User privileges settings in commercial software frequently (and inadvertently) expose your business to privilege escalation attacks. Monitoring for access rights changes can help to proactively mitigate the risks.
The team at CYDEF advocates for the principle of minimum privileges; according to which users should have only the minimal access rights to perform their jobs. A big part of the goal of minimum privileges is to ensure that users do not casually operate their machines with administrator privileges. After all, the consequences of an attack that targeted a limited user are much less severe than the ones that successfully compromised an administrator account.
However, all the good work you have done limiting user privileges can be undone by poor software practices.
In this post, we will look at a class of privilege escalation (privesc) vulnerabilities and at what to look for in your logs to detect it.
User Privilege Escalation
As an attacker, when you compromise a machine and you end up as a local user, your life SUUUUUCKS. All the tactics you’d normally use to expand your foothold won’t be available.
Dumping passwords? Requires admin privileges.
Sniffing the network? Yup, admin privileges required again.
Scheduling a task or launching a service? Better have that admin account.
Basically, as a limited user, you have access to the user’s documents, the user’s profile and the user’s processes. So, you can steal the documents written by the user, but not those of anyone else. You can sniff the keystrokes of the user, but not keystrokes from anyone else. You can achieve persistence at user logon, but not at computer reboot.
So, it is no surprise that, when an attacker gains this kind of access, they will immediately try to increase their privileges.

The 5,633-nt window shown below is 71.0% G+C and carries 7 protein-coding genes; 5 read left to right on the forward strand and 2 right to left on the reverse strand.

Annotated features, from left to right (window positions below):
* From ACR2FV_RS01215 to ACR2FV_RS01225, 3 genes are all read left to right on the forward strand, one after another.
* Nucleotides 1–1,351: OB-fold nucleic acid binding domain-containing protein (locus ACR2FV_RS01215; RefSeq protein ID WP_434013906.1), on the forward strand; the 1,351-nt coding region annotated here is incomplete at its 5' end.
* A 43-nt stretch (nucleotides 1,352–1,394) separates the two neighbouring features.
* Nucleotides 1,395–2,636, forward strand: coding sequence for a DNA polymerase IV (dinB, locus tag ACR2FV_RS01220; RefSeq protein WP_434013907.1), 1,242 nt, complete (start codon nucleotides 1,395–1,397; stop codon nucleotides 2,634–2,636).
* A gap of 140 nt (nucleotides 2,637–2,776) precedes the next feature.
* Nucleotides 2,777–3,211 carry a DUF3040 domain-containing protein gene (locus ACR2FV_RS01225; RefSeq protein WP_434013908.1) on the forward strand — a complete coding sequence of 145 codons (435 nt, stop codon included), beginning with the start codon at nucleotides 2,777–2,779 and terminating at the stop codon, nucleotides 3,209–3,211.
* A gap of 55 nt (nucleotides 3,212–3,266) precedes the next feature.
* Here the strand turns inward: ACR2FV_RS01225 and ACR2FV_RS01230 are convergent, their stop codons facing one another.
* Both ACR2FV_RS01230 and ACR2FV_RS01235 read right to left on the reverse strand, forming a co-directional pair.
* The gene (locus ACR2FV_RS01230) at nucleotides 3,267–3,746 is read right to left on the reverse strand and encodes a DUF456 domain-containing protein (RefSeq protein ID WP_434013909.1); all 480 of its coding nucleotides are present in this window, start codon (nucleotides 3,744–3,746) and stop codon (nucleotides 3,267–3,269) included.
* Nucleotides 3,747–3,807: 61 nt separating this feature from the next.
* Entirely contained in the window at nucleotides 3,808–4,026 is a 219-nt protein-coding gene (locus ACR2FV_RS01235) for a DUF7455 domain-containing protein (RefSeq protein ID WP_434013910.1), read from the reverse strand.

As an attacker, there are a number of ways to increase your privileges. For example, we had one case when an enterprising attacker used a compromised account to send spear phishing emails to other people from inside the company. (That attempt is described in our post about Phishing Campaigns). However, usually, privileges are escalated by triggering a software vulnerability. This creates a class of vulnerability called Local Privilege Escalation vulnerabilities.
There are many flavors of LPE (see the CVE database for examples). As an example, there might be a buffer overflow in software that runs with admin privileges (e.g. a setuid program on Linux) but is not accessible from the network. So, a remote attacker cannot use it to gain access to the computer, but a local user might be able to trigger the vulnerability to gain administrative access.
Another example, and the one that interests us today, is weak access control permissions to the location of the privileged software on the hard drive. A good example of an attack that targets this kind of vulnerability is the technique described in the ATT&CK framework as T1574.010 – Hijack Execution Flow Service File Permission Weakness.
In this technique, the attacker finds software that is running on Windows as a service. Windows services generally run as Local System unless configured otherwise, so they provide incredible privileges if they can be exploited. If the folder where the binary of the service runs has loose permissions, for example, allowing write access to all authenticated users, a malicious user can just delete the legitimate binary and put a malicious software with the same name as the legitimate binary in there. When Windows wants to start the service (often at startup), it will check in the service configuration for the full path, see the malicious software with the right name in the right spot, and just launch it with Local Systems privileges.